Vinnakota, Kemp, Kushmeric, 2006
This CellML model runs in PCenv, COR and OpenCell to recreate the published results. The model was adapted from the original matlab, and the units are consistent throughout. This particular model replicates experiment 29, with the fraction of Glycogen Phosphorylase A set to 0.2%, and can reproduce figures 3, 4, 6, 10, 11 and 18 from the original paper.
ABSTRACT: Cellular metabolites are moieties defined by their specific binding constants to H1, Mg21, and K1 or anions without ligands. As a consequence, every biochemical reaction in the cytoplasm has an associated proton stoichiometry that is generally noninteger- and pH-dependent. Therefore, with metabolic flux, pH is altered in a medium with finite buffer capacity. Apparent equilibrium constants and maximum enzyme velocities, which are functions of pH, are also altered. We augmented an earlier mathematical model of skeletal muscle glycogenolysis with pH-dependent enzyme kinetics and reaction equilibria to compute the time course of pH changes. Analysis shows that kinetics and final equilibrium states of the closed system are highly constrained by the pH-dependent parameters. This kinetic model of glycogenolysis, coupled to creatine kinase and adenylate kinase, simulated published experiments made with a cell-free enzyme mixture to reconstitute the network and to synthesize PCr and lactate in vitro. Using the enzyme kinetic and thermodynamic data in the literature, the simulations required minimal adjustments of parameters to describe the data. These results show that incorporation of appropriate physical chemistry of the reactions with accurate kinetic modeling gives a reasonable simulation of experimental data and is necessary for a physically correct representation of the metabolic network. The approach is general for modeling metabolic networks beyond the specific pathway and conditions presented here.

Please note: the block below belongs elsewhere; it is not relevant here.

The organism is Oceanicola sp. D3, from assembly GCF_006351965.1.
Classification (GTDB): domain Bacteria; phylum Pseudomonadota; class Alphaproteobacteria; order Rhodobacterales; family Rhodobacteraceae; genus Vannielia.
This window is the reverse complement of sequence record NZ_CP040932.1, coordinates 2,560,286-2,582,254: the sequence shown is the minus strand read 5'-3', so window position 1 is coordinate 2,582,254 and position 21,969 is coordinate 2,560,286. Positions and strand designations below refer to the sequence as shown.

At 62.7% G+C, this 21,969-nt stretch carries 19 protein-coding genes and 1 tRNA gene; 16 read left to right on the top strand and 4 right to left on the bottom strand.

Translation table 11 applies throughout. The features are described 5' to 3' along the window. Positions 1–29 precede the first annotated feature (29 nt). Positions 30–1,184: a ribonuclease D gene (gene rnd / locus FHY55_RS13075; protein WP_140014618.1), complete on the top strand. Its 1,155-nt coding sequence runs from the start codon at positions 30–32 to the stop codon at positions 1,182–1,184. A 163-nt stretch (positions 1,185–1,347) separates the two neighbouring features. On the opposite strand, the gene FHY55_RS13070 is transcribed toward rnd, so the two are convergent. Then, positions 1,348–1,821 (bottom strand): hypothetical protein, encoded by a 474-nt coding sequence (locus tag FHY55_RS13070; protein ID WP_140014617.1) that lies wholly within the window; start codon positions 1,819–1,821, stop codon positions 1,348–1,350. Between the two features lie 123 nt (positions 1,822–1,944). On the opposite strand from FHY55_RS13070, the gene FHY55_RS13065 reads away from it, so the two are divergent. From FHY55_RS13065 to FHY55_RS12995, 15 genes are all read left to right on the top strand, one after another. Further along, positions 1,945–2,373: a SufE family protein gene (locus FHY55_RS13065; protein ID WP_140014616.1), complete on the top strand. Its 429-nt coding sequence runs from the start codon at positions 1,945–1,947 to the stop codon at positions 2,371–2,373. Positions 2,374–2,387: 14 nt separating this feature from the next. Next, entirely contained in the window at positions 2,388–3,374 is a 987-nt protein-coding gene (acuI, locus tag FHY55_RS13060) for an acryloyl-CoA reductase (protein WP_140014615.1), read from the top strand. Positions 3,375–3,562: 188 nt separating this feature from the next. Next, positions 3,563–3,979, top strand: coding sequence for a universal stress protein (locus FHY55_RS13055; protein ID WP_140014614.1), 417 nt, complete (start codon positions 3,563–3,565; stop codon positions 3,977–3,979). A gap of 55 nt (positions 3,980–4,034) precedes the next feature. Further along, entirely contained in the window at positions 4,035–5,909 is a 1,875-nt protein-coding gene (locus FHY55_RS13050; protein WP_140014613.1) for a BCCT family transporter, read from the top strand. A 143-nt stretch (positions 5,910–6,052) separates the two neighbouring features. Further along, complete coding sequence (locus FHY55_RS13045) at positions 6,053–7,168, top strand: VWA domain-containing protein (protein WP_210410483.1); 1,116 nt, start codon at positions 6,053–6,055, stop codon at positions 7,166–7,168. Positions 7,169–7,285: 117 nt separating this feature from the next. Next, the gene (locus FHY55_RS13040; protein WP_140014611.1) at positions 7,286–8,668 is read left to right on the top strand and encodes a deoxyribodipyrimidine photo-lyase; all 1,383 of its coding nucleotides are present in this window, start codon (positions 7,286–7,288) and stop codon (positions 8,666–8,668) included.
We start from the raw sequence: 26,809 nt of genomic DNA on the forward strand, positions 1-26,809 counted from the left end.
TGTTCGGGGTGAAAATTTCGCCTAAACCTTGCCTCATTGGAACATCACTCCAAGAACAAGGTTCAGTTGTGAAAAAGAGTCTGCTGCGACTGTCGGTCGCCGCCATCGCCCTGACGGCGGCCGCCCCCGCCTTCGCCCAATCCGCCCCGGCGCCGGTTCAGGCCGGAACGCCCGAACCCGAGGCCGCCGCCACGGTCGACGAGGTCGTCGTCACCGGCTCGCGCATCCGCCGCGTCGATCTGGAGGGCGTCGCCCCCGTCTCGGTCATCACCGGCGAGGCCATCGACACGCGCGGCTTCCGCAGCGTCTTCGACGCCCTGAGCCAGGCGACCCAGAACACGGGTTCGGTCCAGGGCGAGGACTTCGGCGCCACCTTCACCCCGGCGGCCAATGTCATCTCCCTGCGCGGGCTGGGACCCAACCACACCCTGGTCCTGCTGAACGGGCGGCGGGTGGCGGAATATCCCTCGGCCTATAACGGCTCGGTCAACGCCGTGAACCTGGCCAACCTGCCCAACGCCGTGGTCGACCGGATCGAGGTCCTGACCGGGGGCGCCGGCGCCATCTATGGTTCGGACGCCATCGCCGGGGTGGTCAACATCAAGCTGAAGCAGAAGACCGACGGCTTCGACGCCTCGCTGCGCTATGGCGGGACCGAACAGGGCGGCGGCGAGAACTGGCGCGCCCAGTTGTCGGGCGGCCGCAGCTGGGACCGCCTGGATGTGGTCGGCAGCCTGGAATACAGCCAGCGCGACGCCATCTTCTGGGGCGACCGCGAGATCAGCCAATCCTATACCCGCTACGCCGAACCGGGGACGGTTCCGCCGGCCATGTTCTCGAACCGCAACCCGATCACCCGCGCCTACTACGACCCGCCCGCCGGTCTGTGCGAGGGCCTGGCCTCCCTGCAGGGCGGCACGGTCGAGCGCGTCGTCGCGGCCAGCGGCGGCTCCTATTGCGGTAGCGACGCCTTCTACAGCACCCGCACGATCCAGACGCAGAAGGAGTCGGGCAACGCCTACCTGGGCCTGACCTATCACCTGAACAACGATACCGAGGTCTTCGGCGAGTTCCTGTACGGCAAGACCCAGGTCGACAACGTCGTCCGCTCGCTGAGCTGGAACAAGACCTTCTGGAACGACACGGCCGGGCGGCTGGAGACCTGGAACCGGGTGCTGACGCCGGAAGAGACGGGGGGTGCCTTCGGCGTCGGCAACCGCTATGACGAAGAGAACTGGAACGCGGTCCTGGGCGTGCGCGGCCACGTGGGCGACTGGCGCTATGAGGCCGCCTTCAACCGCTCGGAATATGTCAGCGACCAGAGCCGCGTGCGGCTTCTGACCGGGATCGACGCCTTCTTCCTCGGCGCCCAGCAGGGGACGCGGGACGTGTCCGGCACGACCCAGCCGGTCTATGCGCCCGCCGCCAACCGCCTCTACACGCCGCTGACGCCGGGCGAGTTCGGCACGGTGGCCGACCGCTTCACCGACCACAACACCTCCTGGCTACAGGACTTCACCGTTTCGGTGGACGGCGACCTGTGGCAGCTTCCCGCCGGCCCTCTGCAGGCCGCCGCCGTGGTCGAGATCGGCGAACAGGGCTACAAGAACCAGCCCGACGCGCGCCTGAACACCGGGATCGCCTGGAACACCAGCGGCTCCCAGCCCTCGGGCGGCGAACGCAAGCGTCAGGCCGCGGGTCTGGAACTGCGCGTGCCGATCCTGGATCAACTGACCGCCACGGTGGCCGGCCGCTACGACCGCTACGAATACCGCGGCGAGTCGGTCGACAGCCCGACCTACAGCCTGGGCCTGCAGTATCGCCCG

The original paper reference is cited below:
Dynamics of Muscle Glycogenolysis Modeled with pH Time Course Computation and pH-Dependent Reaction Equilibria and Enzyme Kinetics, Kalyan Vinnakota, Melissa L. Kemp, and Martin J. Kushmerick, 2006, Biophysical Journal, volume 91, 1264-1287. PubMed ID: 16617075